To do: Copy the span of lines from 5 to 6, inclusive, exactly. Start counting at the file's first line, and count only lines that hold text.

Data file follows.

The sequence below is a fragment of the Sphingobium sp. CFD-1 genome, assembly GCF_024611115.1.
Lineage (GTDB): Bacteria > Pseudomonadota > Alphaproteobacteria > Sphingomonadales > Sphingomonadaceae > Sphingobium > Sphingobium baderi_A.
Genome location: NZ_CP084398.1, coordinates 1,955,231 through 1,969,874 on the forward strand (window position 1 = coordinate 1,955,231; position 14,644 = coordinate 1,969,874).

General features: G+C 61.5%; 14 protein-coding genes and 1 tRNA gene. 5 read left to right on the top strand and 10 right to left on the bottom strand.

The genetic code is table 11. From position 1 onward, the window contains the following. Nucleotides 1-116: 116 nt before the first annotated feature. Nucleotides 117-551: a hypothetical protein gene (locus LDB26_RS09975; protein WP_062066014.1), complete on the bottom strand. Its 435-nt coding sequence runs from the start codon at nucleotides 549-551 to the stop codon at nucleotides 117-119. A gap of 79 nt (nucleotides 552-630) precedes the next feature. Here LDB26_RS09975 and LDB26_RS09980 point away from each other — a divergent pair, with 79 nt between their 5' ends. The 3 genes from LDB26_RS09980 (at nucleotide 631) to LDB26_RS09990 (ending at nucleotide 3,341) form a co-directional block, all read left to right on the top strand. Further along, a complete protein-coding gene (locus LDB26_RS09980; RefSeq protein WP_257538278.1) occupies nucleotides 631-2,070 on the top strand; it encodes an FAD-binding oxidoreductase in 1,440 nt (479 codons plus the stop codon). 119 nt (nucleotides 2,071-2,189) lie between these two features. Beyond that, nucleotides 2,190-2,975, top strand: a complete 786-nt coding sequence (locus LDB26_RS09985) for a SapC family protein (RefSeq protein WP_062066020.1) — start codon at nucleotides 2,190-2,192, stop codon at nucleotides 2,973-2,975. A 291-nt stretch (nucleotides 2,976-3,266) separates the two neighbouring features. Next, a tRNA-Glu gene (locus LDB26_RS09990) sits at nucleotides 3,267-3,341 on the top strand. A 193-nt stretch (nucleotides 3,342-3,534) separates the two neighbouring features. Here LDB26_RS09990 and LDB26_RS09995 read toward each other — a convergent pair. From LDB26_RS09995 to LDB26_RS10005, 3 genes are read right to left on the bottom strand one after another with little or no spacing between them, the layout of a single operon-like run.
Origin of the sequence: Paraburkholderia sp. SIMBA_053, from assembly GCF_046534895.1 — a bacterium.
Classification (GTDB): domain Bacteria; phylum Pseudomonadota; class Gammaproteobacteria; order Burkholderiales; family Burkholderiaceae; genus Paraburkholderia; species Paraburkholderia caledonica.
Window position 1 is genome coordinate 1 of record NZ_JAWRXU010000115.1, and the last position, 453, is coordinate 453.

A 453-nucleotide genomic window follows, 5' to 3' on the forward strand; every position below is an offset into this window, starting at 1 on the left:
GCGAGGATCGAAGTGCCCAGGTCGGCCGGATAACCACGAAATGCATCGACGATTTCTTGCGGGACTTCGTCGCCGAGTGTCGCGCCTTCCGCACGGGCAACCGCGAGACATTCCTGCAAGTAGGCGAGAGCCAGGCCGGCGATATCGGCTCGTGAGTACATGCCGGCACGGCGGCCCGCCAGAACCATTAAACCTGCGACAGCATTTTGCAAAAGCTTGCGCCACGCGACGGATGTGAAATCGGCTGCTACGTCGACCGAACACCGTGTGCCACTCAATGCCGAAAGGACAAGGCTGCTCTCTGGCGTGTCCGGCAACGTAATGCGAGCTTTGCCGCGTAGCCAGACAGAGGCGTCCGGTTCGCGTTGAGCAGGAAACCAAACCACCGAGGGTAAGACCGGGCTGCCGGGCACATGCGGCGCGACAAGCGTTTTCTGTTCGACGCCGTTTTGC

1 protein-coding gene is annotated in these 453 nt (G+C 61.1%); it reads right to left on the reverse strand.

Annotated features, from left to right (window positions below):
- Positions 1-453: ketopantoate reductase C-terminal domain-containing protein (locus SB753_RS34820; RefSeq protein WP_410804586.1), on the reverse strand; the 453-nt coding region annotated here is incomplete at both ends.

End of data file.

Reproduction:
The genetic code is table 11. From position 1 onward, the window contains the following. Nucleotides 1-116: 116 nt before the first annotated feature. Nucleotides 117-551: a hypothetical protein gene (locus LDB26_RS09975; protein WP_062066014.1), complete on the bottom strand. Its 435-nt coding sequence runs from the start codon at nucleotides 549-551 to the stop codon at nucleotides 117-119. A gap of 79 nt (nucleotides 552-630) precedes the next feature. Here LDB26_RS09975 and LDB26_RS09980 point away from each other — a divergent pair, with 79 nt between their 5' ends. The 3 genes from LDB26_RS09980 (at nucleotide 631) to LDB26_RS09990 (ending at nucleotide 3,341) form a co-directional block, all read left to right on the top strand. Further along, a complete protein-coding gene (locus LDB26_RS09980; RefSeq protein WP_257538278.1) occupies nucleotides 631-2,070 on the top strand; it encodes an FAD-binding oxidoreductase in 1,440 nt (479 codons plus the stop codon). 119 nt (nucleotides 2,071-2,189) lie between these two features. Beyond that, nucleotides 2,190-2,975, top strand: a complete 786-nt coding sequence (locus LDB26_RS09985) for a SapC family protein (RefSeq protein WP_062066020.1) — start codon at nucleotides 2,190-2,192, stop codon at nucleotides 2,973-2,975. A 291-nt stretch (nucleotides 2,976-3,266) separates the two neighbouring features. Next, a tRNA-Glu gene (locus LDB26_RS09990) sits at nucleotides 3,267-3,341 on the top strand. A 193-nt stretch (nucleotides 3,342-3,534) separates the two neighbouring features. Here LDB26_RS09990 and LDB26_RS09995 read toward each other — a convergent pair. From LDB26_RS09995 to LDB26_RS10005, 3 genes are read right to left on the bottom strand one after another with little or no spacing between them, the layout of a single operon-like run.
Origin of the sequence: Paraburkholderia sp. SIMBA_053, from assembly GCF_046534895.1 — a bacterium.